The memory of this experience has never left me. It was clear to me that I didn’t want to live or end my life closed and contracted by fear. I made a deep decision to always give everything I have to everything I do for the rest of my life, to not end my last days in fear of death because I had not given myself completely to life.
This decision took me far away from home, and to a deepening intimacy with myself. For many years I was driven by a need to prove both to others and to myself that I was okay. From adolescence I struggled with a negative self-belief buried deep in my psyche that “something was wrong with me.” I feared it was true, and tried to hide my shame about it by appearing strong, confident and successful. I felt trapped, not knowing how to change.
The entrapment lasted for years, culminating in an existential crisis while studying in Italy during my 30’s. I had pursued a lifestyle that was empty of meaning and no longer had any idea of who I was. I fell into a deep depression, plunged into an abyss of sheer darkness, as one ancient Zen master has expressed it. It was one of the most difficult but also most transformative periods of my life. I discovered that in order to find the answer to why I suffer I would have to let go of everything, embracing things as they are.
In the ensuing years, I began to melt into a greater sense of relaxation and ease of being, a feeling of sinking into another dimension filled with love and care for everything that exists. I realized that this is who l am, one who is already awake and free, not only a suffering ‘self’ that feels worthless, but also whole, free and full of love, for others and also for my ‘self’. This created space and, in this space, I realized how much my suffering was caused by my holding on to a negative self-belief. Naturally it brought up compassion for my struggles because at this point in my life it was obvious that they were self-created. I was overwhelmed by grief for all those years I had believed this to be true, but instead of judging myself harshly for not living up to an ideal self-image, I began to embrace and empower my life as it is, my limitations as well as my gifts. As years passed, my resentment and anger at feeling unseen slowly dissipated as the old childhood negative self-belief, lost its power over me.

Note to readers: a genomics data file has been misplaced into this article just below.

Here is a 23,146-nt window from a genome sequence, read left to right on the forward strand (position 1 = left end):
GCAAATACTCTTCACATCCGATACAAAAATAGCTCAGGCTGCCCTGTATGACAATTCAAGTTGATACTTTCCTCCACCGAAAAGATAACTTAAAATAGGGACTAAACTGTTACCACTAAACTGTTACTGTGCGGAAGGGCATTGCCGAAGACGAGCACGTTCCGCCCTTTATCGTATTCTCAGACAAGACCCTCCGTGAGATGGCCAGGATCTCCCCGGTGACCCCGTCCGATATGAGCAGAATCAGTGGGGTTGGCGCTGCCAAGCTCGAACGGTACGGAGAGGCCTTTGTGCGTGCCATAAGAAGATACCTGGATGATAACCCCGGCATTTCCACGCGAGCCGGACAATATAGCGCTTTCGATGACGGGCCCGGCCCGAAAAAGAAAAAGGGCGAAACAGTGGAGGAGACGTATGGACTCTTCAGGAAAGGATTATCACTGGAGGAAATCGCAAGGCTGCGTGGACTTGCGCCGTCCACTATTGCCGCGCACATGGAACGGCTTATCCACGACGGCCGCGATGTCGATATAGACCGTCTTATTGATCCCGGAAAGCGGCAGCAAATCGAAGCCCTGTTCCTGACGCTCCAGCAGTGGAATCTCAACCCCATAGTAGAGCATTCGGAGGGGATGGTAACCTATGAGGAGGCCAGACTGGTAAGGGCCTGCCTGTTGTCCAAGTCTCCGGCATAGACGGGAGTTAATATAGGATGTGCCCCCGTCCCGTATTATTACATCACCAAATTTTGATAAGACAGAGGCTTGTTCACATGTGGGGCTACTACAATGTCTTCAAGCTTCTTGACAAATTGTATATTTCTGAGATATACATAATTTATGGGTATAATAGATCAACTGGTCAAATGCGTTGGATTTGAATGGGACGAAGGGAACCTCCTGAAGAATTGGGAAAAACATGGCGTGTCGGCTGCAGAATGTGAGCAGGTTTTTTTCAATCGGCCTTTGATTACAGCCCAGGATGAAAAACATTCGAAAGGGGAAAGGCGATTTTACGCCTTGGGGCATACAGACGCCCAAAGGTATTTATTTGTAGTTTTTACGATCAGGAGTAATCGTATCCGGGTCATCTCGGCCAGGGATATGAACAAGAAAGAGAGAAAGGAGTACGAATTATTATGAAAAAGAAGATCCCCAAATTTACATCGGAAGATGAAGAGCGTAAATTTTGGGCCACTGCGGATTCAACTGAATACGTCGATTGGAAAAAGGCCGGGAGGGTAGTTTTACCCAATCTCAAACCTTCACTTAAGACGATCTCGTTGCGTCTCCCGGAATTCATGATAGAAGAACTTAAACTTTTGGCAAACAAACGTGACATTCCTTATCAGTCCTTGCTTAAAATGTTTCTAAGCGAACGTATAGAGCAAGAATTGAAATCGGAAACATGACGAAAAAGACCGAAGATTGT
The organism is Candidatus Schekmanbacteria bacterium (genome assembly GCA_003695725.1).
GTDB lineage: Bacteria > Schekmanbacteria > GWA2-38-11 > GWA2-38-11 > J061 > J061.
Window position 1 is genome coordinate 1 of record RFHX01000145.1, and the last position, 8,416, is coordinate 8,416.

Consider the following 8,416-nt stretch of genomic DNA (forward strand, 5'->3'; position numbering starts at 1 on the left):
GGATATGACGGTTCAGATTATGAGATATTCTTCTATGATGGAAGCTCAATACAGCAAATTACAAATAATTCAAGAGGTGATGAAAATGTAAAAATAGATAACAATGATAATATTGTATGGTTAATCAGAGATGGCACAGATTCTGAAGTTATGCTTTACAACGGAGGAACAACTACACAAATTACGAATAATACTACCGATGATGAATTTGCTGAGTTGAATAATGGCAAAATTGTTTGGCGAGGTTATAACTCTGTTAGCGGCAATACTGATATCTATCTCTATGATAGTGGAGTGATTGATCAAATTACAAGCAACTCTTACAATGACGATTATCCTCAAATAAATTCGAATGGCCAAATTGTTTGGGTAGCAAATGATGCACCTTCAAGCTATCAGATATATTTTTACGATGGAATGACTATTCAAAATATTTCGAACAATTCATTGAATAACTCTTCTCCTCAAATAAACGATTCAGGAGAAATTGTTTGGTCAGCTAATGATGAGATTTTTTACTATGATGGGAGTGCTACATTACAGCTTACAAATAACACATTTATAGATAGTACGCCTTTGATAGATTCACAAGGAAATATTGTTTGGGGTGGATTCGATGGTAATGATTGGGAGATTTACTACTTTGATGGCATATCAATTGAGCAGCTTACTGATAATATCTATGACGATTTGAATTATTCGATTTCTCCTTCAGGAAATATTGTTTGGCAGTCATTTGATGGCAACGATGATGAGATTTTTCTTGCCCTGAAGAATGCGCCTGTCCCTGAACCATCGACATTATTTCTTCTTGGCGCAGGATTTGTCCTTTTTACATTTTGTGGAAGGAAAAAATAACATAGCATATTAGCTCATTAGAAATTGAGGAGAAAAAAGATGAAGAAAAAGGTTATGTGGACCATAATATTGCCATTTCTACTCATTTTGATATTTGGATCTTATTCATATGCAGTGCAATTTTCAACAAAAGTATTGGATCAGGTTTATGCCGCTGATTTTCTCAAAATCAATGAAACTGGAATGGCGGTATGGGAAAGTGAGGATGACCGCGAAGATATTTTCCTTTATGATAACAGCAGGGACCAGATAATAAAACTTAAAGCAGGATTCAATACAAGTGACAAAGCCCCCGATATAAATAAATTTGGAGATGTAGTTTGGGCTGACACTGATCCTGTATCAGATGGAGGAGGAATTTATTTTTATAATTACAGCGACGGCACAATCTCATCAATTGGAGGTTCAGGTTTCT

For the past two decades I have focused my life on educating myself in several forms of Psychology as well as on Zen practice.
At times the experience of shame is still present, however it is no longer associated with an excruciating negative self-belief. Now I see shame as an indicator that I need to acknowledge, to explore whether I have overstepped my own values or the boundaries of others. This is what I call, ‘healthy shame’.
Today, my life is all about sharing and assisting others with meditation, Big Mind Zen, and group facilitations, as well as psychotherapeutic practices. My work with individual clients and the groups that I lead are my way of giving back for all I have been gifted. I refer to it as a Zen Psychotherapy, working with both the spiritual and the psychological sides of our humanity. Getting stuck in deeply rooted psychological matters crimps our spiritual growth; getting stuck in our spiritual practice obstructs our psychological maturity. Some come into the spiritual before taking care of the psychological, others the opposite, as I did. Eventually we must take care and mature in these two seemingly different dimensions of life itself. Self-realizations or awakenings always come suddenly, psychological growth comes with time, age, and life experiences.
CoreWork is the synthesis of my life experiences, studies, practices and the questions they raises: “Who am I, how should I live my life, and what and how can I contribute to others’ well-being and their movement towards waking up and becoming more fully evolved human beings”